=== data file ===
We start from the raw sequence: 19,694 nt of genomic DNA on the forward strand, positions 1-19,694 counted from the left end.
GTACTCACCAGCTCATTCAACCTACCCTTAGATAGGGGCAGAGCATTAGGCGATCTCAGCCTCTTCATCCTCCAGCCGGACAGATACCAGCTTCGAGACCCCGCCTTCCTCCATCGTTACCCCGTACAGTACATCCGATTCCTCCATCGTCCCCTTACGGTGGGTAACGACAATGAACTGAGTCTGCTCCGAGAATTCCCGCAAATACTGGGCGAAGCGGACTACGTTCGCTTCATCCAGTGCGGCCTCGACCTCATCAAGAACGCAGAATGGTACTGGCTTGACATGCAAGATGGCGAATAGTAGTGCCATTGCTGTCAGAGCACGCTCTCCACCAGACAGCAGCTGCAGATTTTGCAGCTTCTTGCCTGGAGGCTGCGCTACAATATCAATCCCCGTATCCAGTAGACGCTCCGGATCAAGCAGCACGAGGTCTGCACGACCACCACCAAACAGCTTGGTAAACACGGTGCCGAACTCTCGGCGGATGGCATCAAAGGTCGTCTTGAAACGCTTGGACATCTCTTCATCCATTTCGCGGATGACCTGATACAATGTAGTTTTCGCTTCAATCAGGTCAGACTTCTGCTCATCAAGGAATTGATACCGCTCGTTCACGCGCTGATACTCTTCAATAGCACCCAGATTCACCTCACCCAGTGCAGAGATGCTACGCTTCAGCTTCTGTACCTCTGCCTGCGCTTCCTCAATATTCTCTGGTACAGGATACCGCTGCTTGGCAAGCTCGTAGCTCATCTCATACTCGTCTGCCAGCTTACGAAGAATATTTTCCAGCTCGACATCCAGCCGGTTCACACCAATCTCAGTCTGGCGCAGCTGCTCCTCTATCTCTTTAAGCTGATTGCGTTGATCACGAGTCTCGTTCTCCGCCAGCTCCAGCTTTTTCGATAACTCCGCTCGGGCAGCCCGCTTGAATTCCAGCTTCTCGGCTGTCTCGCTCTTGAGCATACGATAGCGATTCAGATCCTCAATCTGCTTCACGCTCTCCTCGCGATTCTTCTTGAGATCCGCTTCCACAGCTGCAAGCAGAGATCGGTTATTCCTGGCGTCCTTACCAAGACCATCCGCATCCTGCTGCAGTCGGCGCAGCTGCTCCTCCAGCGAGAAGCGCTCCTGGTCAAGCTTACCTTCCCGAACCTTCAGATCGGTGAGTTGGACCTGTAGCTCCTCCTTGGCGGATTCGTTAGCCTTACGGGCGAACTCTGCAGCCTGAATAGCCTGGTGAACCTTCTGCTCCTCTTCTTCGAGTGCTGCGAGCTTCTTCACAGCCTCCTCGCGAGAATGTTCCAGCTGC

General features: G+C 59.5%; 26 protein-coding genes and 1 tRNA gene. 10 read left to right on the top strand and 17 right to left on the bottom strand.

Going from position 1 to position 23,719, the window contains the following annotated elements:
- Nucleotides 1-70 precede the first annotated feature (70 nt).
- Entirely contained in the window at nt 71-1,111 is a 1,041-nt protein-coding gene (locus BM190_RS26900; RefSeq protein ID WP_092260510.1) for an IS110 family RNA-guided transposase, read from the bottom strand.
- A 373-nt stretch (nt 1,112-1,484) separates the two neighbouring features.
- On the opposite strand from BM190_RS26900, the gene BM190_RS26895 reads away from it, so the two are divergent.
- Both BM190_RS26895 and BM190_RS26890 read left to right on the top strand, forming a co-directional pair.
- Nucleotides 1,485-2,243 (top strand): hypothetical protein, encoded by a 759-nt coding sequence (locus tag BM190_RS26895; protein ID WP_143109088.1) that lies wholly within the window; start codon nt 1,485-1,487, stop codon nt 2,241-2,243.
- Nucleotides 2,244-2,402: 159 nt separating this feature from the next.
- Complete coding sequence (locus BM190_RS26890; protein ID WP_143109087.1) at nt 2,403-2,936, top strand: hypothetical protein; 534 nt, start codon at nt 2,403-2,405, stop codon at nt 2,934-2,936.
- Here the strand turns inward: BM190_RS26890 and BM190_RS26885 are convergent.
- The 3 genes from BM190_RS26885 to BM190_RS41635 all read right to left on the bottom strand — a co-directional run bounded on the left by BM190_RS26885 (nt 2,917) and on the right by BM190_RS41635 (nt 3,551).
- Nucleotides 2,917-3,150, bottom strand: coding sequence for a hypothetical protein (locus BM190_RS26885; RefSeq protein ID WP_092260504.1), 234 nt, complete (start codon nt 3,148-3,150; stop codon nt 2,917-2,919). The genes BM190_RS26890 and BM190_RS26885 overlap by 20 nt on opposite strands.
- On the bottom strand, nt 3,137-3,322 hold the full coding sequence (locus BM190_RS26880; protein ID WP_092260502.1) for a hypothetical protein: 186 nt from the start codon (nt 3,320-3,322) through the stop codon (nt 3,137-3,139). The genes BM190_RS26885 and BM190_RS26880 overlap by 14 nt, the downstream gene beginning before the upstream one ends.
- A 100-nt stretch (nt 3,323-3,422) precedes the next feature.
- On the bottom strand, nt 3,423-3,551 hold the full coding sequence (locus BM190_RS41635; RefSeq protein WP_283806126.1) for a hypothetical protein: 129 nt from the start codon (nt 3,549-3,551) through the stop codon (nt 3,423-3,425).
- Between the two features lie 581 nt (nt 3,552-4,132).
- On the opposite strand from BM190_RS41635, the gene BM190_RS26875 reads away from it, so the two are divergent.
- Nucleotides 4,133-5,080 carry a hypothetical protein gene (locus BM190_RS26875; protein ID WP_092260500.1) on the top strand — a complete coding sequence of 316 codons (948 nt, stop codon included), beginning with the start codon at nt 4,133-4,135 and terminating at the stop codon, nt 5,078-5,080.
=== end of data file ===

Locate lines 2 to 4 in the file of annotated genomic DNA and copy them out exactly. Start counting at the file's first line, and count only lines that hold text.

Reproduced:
GTACTCACCAGCTCATTCAACCTACCCTTAGATAGGGGCAGAGCATTAGGCGATCTCAGCCTCTTCATCCTCCAGCCGGACAGATACCAGCTTCGAGACCCCGCCTTCCTCCATCGTTACCCCGTACAGTACATCCGATTCCTCCATCGTCCCCTTACGGTGGGTAACGACAATGAACTGAGTCTGCTCCGAGAATTCCCGCAAATACTGGGCGAAGCGGACTACGTTCGCTTCATCCAGTGCGGCCTCGACCTCATCAAGAACGCAGAATGGTACTGGCTTGACATGCAAGATGGCGAATAGTAGTGCCATTGCTGTCAGAGCACGCTCTCCACCAGACAGCAGCTGCAGATTTTGCAGCTTCTTGCCTGGAGGCTGCGCTACAATATCAATCCCCGTATCCAGTAGACGCTCCGGATCAAGCAGCACGAGGTCTGCACGACCACCACCAAACAGCTTGGTAAACACGGTGCCGAACTCTCGGCGGATGGCATCAAAGGTCGTCTTGAAACGCTTGGACATCTCTTCATCCATTTCGCGGATGACCTGATACAATGTAGTTTTCGCTTCAATCAGGTCAGACTTCTGCTCATCAAGGAATTGATACCGCTCGTTCACGCGCTGATACTCTTCAATAGCACCCAGATTCACCTCACCCAGTGCAGAGATGCTACGCTTCAGCTTCTGTACCTCTGCCTGCGCTTCCTCAATATTCTCTGGTACAGGATACCGCTGCTTGGCAAGCTCGTAGCTCATCTCATACTCGTCTGCCAGCTTACGAAGAATATTTTCCAGCTCGACATCCAGCCGGTTCACACCAATCTCAGTCTGGCGCAGCTGCTCCTCTATCTCTTTAAGCTGATTGCGTTGATCACGAGTCTCGTTCTCCGCCAGCTCCAGCTTTTTCGATAACTCCGCTCGGGCAGCCCGCTTGAATTCCAGCTTCTCGGCTGTCTCGCTCTTGAGCATACGATAGCGATTCAGATCCTCAATCTGCTTCACGCTCTCCTCGCGATTCTTCTTGAGATCCGCTTCCACAGCTGCAAGCAGAGATCGGTTATTCCTGGCGTCCTTACCAAGACCATCCGCATCCTGCTGCAGTCGGCGCAGCTGCTCCTCCAGCGAGAAGCGCTCCTGGTCAAGCTTACCTTCCCGAACCTTCAGATCGGTGAGTTGGACCTGTAGCTCCTCCTTGGCGGATTCGTTAGCCTTACGGGCGAACTCTGCAGCCTGAATAGCCTGGTGAACCTTCTGCTCCTCTTCTTCGAGTGCTGCGAGCTTCTTCACAGCCTCCTCGCGAGAATGTTCCAGCTGC

General features: G+C 59.5%; 26 protein-coding genes and 1 tRNA gene. 10 read left to right on the top strand and 17 right to left on the bottom strand.

Going from position 1 to position 23,719, the window contains the following annotated elements: